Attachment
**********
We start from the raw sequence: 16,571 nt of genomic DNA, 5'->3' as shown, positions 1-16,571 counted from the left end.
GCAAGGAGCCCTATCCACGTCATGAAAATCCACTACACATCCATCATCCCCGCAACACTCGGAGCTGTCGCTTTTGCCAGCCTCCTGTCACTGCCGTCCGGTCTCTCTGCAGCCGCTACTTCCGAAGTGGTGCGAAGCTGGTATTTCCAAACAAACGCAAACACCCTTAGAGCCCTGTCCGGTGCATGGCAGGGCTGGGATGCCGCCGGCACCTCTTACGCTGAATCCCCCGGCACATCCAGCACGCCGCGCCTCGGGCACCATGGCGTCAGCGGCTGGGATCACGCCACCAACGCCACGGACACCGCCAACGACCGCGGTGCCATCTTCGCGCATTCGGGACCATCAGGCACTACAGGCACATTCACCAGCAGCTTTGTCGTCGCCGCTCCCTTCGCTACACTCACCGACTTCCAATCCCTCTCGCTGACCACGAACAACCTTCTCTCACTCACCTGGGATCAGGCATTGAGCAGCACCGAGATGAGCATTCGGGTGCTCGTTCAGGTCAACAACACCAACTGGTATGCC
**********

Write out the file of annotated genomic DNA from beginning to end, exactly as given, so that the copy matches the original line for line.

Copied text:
We start from the raw sequence: 16,571 nt of genomic DNA, 5'->3' as shown, positions 1-16,571 counted from the left end.
GCAAGGAGCCCTATCCACGTCATGAAAATCCACTACACATCCATCATCCCCGCAACACTCGGAGCTGTCGCTTTTGCCAGCCTCCTGTCACTGCCGTCCGGTCTCTCTGCAGCCGCTACTTCCGAAGTGGTGCGAAGCTGGTATTTCCAAACAAACGCAAACACCCTTAGAGCCCTGTCCGGTGCATGGCAGGGCTGGGATGCCGCCGGCACCTCTTACGCTGAATCCCCCGGCACATCCAGCACGCCGCGCCTCGGGCACCATGGCGTCAGCGGCTGGGATCACGCCACCAACGCCACGGACACCGCCAACGACCGCGGTGCCATCTTCGCGCATTCGGGACCATCAGGCACTACAGGCACATTCACCAGCAGCTTTGTCGTCGCCGCTCCCTTCGCTACACTCACCGACTTCCAATCCCTCTCGCTGACCACGAACAACCTTCTCTCACTCACCTGGGATCAGGCATTGAGCAGCACCGAGATGAGCATTCGGGTGCTCGTTCAGGTCAACAACACCAACTGGTATGCC